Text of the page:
Through the Guam Ecosystems Collaboratorium for Corals and Oceans (GECCO) funded by NSF EPSCoR, University of Guam researchers are investigating the genetic diversity of reef builders at the species and population level. Mastophora is a broadly distributed genus of calcified red macroalgae and consists of three well-characterized species. Mastophora rosea (C.Agardh) Setchell is the type species of the genus with a type locality in Guam. So far, researchers have discovered a number of new Mastophora species for Guam. The morphology, anatomy, and genetics of these species are now being compared to known species using a variety of modern techniques, including micro-computed tomography.
X-Ray Microscopy Imaging of Calcified Algae
This month we imaged a sample of Mastophora rosea algae provided by the University of Guam using the SkyScan 2214 nano-CT. As can be seen from the view in Figure 1 above, the high-resolution setup of the SkyScan 2214 allowed us to microscopically examine the calcified algae sample. Specifically, reproductive conceptacles are visible with great detail, including visualization of each ostiole.
Unlike all our desktop systems, which utilize micro-focused sealed X-ray sources, the SkyScan 2214 utilizes a nano-focused X-ray source with the ability to switch between tungsten and Lab6 filaments. For the highest resolution applications, the Lab6 electron cathode utilizes a crystal of lanthanum hexaboride at the tip of the filament, which produces a higher flux of more focused electrons than a standard tungsten filament. The smaller the spot size of electrons striking the tungsten target within the X-ray source, the finer resolution achievable in the results.
As shown in Figure 2, while the sample is not particularly planar, DataViewer allows us to examine the fine porous structure present in the walls of the sample. The thin algae walls are highly porous but are well resolved using the SkyScan 2214.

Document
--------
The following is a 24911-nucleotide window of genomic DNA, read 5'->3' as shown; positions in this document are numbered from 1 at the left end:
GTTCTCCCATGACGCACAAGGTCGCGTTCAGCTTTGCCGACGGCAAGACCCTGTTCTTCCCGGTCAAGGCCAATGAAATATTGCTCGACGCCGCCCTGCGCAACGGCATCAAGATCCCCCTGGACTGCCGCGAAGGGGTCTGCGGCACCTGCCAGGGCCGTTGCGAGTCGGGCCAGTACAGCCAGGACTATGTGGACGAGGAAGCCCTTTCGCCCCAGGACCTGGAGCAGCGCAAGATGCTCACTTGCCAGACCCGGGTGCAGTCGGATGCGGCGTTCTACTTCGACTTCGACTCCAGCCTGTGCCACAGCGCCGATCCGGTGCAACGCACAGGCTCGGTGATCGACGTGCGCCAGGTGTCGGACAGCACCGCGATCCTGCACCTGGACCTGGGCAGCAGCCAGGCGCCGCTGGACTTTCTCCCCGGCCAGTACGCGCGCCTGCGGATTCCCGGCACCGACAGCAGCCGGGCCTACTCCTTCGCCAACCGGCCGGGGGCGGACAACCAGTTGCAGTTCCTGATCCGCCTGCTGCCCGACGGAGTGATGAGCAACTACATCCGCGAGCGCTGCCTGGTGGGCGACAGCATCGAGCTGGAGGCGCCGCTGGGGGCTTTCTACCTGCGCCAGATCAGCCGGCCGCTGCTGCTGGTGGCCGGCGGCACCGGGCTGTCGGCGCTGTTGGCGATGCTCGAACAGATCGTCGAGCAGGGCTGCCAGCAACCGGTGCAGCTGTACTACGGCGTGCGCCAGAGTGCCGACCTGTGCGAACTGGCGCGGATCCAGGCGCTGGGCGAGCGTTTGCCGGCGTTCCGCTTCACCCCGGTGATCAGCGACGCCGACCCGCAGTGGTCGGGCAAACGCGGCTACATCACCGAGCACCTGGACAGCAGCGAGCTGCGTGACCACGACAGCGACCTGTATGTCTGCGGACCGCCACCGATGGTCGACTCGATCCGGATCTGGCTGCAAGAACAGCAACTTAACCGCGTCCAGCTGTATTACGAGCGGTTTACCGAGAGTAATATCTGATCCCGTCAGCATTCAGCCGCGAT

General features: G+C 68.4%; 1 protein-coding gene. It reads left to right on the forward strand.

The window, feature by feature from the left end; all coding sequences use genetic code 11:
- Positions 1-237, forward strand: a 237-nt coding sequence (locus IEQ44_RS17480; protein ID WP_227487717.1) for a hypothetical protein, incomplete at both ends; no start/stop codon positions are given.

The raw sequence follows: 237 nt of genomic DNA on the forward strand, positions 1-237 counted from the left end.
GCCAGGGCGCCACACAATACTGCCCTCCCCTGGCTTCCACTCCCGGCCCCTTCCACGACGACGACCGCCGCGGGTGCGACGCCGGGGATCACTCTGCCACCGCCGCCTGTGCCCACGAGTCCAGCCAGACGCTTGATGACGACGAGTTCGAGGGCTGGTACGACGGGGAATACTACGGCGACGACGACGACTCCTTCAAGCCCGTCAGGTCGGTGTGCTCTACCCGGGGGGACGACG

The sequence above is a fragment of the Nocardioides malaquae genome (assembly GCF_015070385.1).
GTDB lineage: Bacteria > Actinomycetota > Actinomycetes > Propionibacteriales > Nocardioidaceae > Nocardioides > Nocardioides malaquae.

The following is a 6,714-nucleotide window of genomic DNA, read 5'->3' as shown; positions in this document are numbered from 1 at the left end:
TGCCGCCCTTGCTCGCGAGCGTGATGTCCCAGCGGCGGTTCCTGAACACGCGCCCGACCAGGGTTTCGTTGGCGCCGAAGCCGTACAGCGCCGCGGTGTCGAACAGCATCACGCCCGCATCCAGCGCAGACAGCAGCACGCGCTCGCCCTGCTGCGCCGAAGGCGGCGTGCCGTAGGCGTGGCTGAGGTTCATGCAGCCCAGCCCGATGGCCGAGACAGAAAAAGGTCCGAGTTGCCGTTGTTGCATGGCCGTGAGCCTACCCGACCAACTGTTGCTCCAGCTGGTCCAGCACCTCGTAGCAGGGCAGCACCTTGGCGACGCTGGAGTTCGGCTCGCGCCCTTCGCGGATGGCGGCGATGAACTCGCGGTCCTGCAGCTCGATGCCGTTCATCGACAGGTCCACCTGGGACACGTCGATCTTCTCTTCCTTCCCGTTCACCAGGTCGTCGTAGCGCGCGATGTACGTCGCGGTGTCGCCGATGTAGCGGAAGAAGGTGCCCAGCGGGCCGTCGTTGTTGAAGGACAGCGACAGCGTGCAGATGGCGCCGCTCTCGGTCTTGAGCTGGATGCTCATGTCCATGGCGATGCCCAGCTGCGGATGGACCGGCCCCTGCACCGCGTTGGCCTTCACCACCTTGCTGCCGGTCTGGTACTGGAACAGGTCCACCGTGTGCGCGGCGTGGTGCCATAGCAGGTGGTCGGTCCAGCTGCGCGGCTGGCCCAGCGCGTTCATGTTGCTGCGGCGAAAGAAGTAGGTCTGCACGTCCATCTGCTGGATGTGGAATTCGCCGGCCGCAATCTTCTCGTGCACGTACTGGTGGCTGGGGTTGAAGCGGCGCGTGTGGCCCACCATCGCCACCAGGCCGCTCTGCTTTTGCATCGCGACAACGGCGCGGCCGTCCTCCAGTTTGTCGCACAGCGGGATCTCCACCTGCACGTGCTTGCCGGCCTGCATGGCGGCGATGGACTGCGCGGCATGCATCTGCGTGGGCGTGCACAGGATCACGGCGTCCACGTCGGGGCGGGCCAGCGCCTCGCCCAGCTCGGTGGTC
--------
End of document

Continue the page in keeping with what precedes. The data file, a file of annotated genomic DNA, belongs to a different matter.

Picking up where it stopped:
In examining the dataset in 3D using CTVox, the ability to orient and rotate the sample as needed allows us to explore several conceptacles located within our imaging data (Figure 3). We also observe some calcified deposits present on the surface of the algae, which show up as bright protrusions from the surface of the sample.
Using CTAn, the thickness of the walls within the algae sample were examined (Figure 4). The results of this analysis were exported and visualized using a color-coded representation of thickness within CTVox. The thickest portions of the sample walls lie where the calcified deposits are present on the surface of the structure. The average thickness of the wall structures was determined to be 12.3 ± 6.1 µm for this region of the sample.
The introduction of the SkyScan 2214 nano-CT into the Micro Photonics imaging laboratory expands the scope of projects that can be examined via x-ray microscopy, especially for lower density samples where the highest resolutions are required. The Mastophora rosea algal sample examined in this project is a great illustration for the type of high-resolution imaging possible in examining the fine features present in the sample. We hope you found this Image of the Month informative and encourage you to subscribe to our newsletter and social media channels in preparation for the continuation of our image of the month series next month.
|Pixel Size (µm)||1|
|Scan Time (HH:MM:SS)||08:13:39|
These scans were completed on our SkyScan 2214 nano-CT system at the Micro Photonics Imaging Laboratory in Allentown, PA. Reconstructions were completed using NRecon while visualization and volumetric analysis of the 2D and 3D results were completed using Dataviewer, CTVox, and CTAn.
Micro Photonics would like to thank the University of Guam for providing the sample used in this article.
For more information on the sample, please contact:
Tom Schils and Terry Donaldson, Guam NSF EPSCoR & Marine Laboratory, University of Guam
Sample: Mastophora rosea (C.Agardh) Setchell from Pago Bay, Guam
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